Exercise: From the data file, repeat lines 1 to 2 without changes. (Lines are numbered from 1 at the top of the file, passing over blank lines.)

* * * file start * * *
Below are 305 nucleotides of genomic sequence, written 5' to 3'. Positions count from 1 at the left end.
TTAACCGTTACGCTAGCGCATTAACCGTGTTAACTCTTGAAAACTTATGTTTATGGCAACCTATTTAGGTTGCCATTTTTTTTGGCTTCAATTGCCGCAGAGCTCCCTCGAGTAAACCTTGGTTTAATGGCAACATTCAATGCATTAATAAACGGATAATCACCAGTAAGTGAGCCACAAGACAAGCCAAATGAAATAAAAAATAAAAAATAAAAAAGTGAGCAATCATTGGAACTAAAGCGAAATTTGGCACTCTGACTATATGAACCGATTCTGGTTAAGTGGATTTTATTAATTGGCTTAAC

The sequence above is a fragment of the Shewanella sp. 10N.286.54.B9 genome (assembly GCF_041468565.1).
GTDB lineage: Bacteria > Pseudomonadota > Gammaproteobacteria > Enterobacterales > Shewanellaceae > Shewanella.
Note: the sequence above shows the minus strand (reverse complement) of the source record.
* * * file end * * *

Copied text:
Below are 305 nucleotides of genomic sequence, written 5' to 3'. Positions count from 1 at the left end.
TTAACCGTTACGCTAGCGCATTAACCGTGTTAACTCTTGAAAACTTATGTTTATGGCAACCTATTTAGGTTGCCATTTTTTTTGGCTTCAATTGCCGCAGAGCTCCCTCGAGTAAACCTTGGTTTAATGGCAACATTCAATGCATTAATAAACGGATAATCACCAGTAAGTGAGCCACAAGACAAGCCAAATGAAATAAAAAATAAAAAATAAAAAAGTGAGCAATCATTGGAACTAAAGCGAAATTTGGCACTCTGACTATATGAACCGATTCTGGTTAAGTGGATTTTATTAATTGGCTTAAC